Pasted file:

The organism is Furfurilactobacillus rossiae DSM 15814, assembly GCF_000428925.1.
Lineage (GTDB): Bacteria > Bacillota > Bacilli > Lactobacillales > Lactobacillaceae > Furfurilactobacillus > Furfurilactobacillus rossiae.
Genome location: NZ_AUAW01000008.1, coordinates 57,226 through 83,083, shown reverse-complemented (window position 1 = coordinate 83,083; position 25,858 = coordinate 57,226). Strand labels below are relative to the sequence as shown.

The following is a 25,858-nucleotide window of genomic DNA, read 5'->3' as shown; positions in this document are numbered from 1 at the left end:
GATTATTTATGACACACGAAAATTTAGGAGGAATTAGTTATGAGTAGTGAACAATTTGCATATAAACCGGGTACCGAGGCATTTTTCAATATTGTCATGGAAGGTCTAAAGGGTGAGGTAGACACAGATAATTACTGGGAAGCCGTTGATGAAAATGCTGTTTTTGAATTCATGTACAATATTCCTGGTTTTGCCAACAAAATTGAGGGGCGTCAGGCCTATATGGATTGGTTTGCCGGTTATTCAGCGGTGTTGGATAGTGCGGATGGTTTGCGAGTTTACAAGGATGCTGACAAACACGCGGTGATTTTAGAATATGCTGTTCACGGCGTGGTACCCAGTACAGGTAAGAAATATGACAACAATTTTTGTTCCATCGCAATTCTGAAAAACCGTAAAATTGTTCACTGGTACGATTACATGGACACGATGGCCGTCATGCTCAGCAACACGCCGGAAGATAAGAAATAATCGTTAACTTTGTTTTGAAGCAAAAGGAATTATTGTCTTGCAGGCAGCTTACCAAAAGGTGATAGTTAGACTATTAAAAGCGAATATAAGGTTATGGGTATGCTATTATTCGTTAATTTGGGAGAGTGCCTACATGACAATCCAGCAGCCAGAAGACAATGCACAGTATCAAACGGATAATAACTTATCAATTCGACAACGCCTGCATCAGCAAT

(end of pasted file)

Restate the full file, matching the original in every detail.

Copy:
The organism is Furfurilactobacillus rossiae DSM 15814, assembly GCF_000428925.1.
Lineage (GTDB): Bacteria > Bacillota > Bacilli > Lactobacillales > Lactobacillaceae > Furfurilactobacillus > Furfurilactobacillus rossiae.
Genome location: NZ_AUAW01000008.1, coordinates 57,226 through 83,083, shown reverse-complemented (window position 1 = coordinate 83,083; position 25,858 = coordinate 57,226). Strand labels below are relative to the sequence as shown.

The following is a 25,858-nucleotide window of genomic DNA, read 5'->3' as shown; positions in this document are numbered from 1 at the left end:
GATTATTTATGACACACGAAAATTTAGGAGGAATTAGTTATGAGTAGTGAACAATTTGCATATAAACCGGGTACCGAGGCATTTTTCAATATTGTCATGGAAGGTCTAAAGGGTGAGGTAGACACAGATAATTACTGGGAAGCCGTTGATGAAAATGCTGTTTTTGAATTCATGTACAATATTCCTGGTTTTGCCAACAAAATTGAGGGGCGTCAGGCCTATATGGATTGGTTTGCCGGTTATTCAGCGGTGTTGGATAGTGCGGATGGTTTGCGAGTTTACAAGGATGCTGACAAACACGCGGTGATTTTAGAATATGCTGTTCACGGCGTGGTACCCAGTACAGGTAAGAAATATGACAACAATTTTTGTTCCATCGCAATTCTGAAAAACCGTAAAATTGTTCACTGGTACGATTACATGGACACGATGGCCGTCATGCTCAGCAACACGCCGGAAGATAAGAAATAATCGTTAACTTTGTTTTGAAGCAAAAGGAATTATTGTCTTGCAGGCAGCTTACCAAAAGGTGATAGTTAGACTATTAAAAGCGAATATAAGGTTATGGGTATGCTATTATTCGTTAATTTGGGAGAGTGCCTACATGACAATCCAGCAGCCAGAAGACAATGCACAGTATCAAACGGATAATAACTTATCAATTCGACAACGCCTGCATCAGCAAT